Hannah Arendt (1906-1975) was one of the more influential writers on political thought during the twentieth century. Born in Germany, her political views and Jewish origins (she was also Jewish in identity though not in religion) meant not only that she had to leave Germany after the Nazi takeover, but that she had to escape from Gestapo interrogation. A period in Paris was ended by the 1940 German invasion, which led to another escape from detention, and her final destination of the United States. She was able draw on this direct experience of totalitarianism and antisemitism to write The Origins of Totalitarianism, one of the classic works on this topic, which also considers the role of political anti-Semitism, as distinct from older religious prejudice, in the formation of the modern phenomenon of totalitarianism.
Arendt reached beyond an academic and scholarly audience in her most widely ready book, Eichmann in Jerusalem: A Report on the Banality of Evil, based on her journalistic reporting on the trial of one of the major administrators of the Holocaust, Adolf Eichmann. Though the book did much to draw attention to the extreme horror of Holocaust, and and its history, which strange as it might seem now was not the object of a great deal of public or scholarly discussion in the immediate postwar period, also led Arendt into a morass of angry criticism and even hatred, in part for supposedly trivialising Eichmann’s criminality. However, the point of referring to the ‘banality of evil’ was not to say that the Holocaust was trivial, or to deny Eichmann’s criminality, but to suggest that as a person he was more of a small minded conformist than a grandiose anti-hero of apocalyptic evil.
From the point of view of Arendt’s work in political theory, her writing on the Holocaust and totalitarianism, contributed to her understanding of modern politics in its darkest possibilities, which were distinct from older forms of tyranny. That understanding itself drew on the breadth of her historical approach, including literary and cultural interest, which went back to the Ancient Greek beginnings of western political thought. Her understanding also included the ethical and religious thought of late antiquity, as can be seen in her doctoral dissertation, Love and Saint Augustine. She had a general appreciation of the whole of human life, with regard to consciousness and action, which is behind The Life of the Mind and can be found in some of her political theory, most obviously The Human Condition.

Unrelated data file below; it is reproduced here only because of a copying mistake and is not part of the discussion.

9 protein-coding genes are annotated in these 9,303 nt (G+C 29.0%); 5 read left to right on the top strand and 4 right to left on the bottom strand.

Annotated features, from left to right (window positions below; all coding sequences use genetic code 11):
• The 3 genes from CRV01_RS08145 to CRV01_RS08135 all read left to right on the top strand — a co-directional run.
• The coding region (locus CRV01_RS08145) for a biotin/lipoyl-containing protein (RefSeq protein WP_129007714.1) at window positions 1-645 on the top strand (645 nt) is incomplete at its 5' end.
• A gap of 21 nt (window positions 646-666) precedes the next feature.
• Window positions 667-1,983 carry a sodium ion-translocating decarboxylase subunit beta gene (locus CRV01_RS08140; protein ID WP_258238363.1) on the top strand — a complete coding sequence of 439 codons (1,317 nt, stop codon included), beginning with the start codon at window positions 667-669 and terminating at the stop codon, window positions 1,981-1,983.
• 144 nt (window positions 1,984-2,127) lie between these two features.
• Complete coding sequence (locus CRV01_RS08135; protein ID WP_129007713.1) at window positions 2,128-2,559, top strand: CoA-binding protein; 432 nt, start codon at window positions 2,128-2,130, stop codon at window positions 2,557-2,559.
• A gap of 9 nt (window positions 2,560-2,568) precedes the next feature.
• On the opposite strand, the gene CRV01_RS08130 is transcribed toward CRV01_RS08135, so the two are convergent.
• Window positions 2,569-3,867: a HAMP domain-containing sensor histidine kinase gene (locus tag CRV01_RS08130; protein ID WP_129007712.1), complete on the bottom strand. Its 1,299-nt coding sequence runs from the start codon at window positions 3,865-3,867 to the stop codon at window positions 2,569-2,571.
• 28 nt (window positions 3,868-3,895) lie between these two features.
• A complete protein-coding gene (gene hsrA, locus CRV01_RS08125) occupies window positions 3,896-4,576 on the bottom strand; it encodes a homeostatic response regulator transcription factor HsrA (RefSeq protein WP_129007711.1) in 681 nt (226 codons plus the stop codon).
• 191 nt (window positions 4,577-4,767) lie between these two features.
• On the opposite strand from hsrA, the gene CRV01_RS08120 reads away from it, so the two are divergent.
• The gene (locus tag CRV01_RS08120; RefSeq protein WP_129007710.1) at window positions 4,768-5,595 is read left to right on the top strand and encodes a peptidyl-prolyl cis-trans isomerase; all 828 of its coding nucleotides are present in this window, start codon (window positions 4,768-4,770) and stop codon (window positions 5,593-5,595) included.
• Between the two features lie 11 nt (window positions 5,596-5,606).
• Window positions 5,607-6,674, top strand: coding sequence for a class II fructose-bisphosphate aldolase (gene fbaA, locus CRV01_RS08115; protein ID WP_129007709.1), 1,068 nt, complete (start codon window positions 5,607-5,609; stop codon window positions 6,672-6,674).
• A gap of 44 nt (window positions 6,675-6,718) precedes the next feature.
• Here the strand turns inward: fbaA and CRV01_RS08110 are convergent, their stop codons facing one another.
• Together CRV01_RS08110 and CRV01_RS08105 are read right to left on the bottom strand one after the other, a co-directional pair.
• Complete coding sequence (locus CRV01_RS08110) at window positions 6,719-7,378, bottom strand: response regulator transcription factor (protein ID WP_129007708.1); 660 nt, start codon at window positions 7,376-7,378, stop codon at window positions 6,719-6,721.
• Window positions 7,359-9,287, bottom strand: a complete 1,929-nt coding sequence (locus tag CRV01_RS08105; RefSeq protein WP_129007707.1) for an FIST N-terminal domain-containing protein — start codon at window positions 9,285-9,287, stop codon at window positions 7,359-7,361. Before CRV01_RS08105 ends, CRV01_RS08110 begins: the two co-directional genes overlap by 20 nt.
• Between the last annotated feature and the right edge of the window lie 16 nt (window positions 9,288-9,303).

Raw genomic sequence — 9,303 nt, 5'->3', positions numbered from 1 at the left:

Arendt’s interest and appreciation of ancient politics, particularly the democracy of city state Athens, sometimes leads to her being labelled a nostalgic and a believer in anti-individiualistic integrated communities. This can only be a parody though, Arendt thought that there might be some things to learn about modern politics through comparison with antiquity, but she did not advocate a return, and her interest in antiquity was in those communities like Athens and the Roman Republic, where we can see individualism growing and a decline in community based on adherence to tradition and to communal assumptions.
Arendt thought that the Athenians had achieved liberty of a significant kind for the aristocracy, and to some degree for the lower classes, on a real but limited basis in which some had the leisure to think and argue about the rules and laws of the city state. That form of library rested on ‘heroic’ and patriarchal values according to which the home and family are the place of economic production and therefore the place of necessity.
Liberty was understood with reference to the tradition of heroes going to war or to a more recently evolved habit of widespread public free speech about public affairs. Arendt did not argue for this as the all time ideal, but as a moment with some ideal aspects, which was bound to fail. Partly it failed because law was understood as custom and communal obligation, rather than as concerned with contracts between free individuals. In her historical analysis, the Romans made progress on the legal front, because they saw that law can and should evolve with regard to the best ways of grounding freely chosen contracts, while also failing to maintain political liberty as the republic gave way to Imperial autocracy